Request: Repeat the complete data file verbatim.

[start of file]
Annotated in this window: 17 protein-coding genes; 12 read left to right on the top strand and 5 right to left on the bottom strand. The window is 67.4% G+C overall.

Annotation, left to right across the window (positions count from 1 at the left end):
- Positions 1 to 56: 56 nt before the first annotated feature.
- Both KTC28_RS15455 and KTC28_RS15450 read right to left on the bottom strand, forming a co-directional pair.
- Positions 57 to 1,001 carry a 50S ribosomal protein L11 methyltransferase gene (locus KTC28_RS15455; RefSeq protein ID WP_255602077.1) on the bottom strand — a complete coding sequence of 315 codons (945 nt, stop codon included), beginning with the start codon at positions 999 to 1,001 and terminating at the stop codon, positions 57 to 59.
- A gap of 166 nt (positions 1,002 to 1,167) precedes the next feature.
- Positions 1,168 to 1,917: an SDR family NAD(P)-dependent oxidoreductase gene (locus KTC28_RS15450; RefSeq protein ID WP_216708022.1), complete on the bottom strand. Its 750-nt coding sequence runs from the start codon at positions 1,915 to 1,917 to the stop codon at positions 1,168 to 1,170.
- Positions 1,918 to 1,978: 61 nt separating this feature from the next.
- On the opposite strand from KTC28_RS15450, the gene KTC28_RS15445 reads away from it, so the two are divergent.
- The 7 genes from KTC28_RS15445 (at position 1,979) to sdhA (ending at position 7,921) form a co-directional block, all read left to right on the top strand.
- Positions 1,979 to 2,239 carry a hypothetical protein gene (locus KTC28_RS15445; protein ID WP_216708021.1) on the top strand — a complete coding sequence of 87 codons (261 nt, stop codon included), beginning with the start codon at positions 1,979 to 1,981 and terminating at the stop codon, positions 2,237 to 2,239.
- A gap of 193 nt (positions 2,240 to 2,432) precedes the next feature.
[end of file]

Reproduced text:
Annotated in this window: 17 protein-coding genes; 12 read left to right on the top strand and 5 right to left on the bottom strand. The window is 67.4% G+C overall.

Annotation, left to right across the window (positions count from 1 at the left end):
- Positions 1 to 56: 56 nt before the first annotated feature.
- Both KTC28_RS15455 and KTC28_RS15450 read right to left on the bottom strand, forming a co-directional pair.
- Positions 57 to 1,001 carry a 50S ribosomal protein L11 methyltransferase gene (locus KTC28_RS15455; RefSeq protein ID WP_255602077.1) on the bottom strand — a complete coding sequence of 315 codons (945 nt, stop codon included), beginning with the start codon at positions 999 to 1,001 and terminating at the stop codon, positions 57 to 59.
- A gap of 166 nt (positions 1,002 to 1,167) precedes the next feature.
- Positions 1,168 to 1,917: an SDR family NAD(P)-dependent oxidoreductase gene (locus KTC28_RS15450; RefSeq protein ID WP_216708022.1), complete on the bottom strand. Its 750-nt coding sequence runs from the start codon at positions 1,915 to 1,917 to the stop codon at positions 1,168 to 1,170.
- Positions 1,918 to 1,978: 61 nt separating this feature from the next.
- On the opposite strand from KTC28_RS15450, the gene KTC28_RS15445 reads away from it, so the two are divergent.
- The 7 genes from KTC28_RS15445 (at position 1,979) to sdhA (ending at position 7,921) form a co-directional block, all read left to right on the top strand.
- Positions 1,979 to 2,239 carry a hypothetical protein gene (locus KTC28_RS15445; protein ID WP_216708021.1) on the top strand — a complete coding sequence of 87 codons (261 nt, stop codon included), beginning with the start codon at positions 1,979 to 1,981 and terminating at the stop codon, positions 2,237 to 2,239.
- A gap of 193 nt (positions 2,240 to 2,432) precedes the next feature.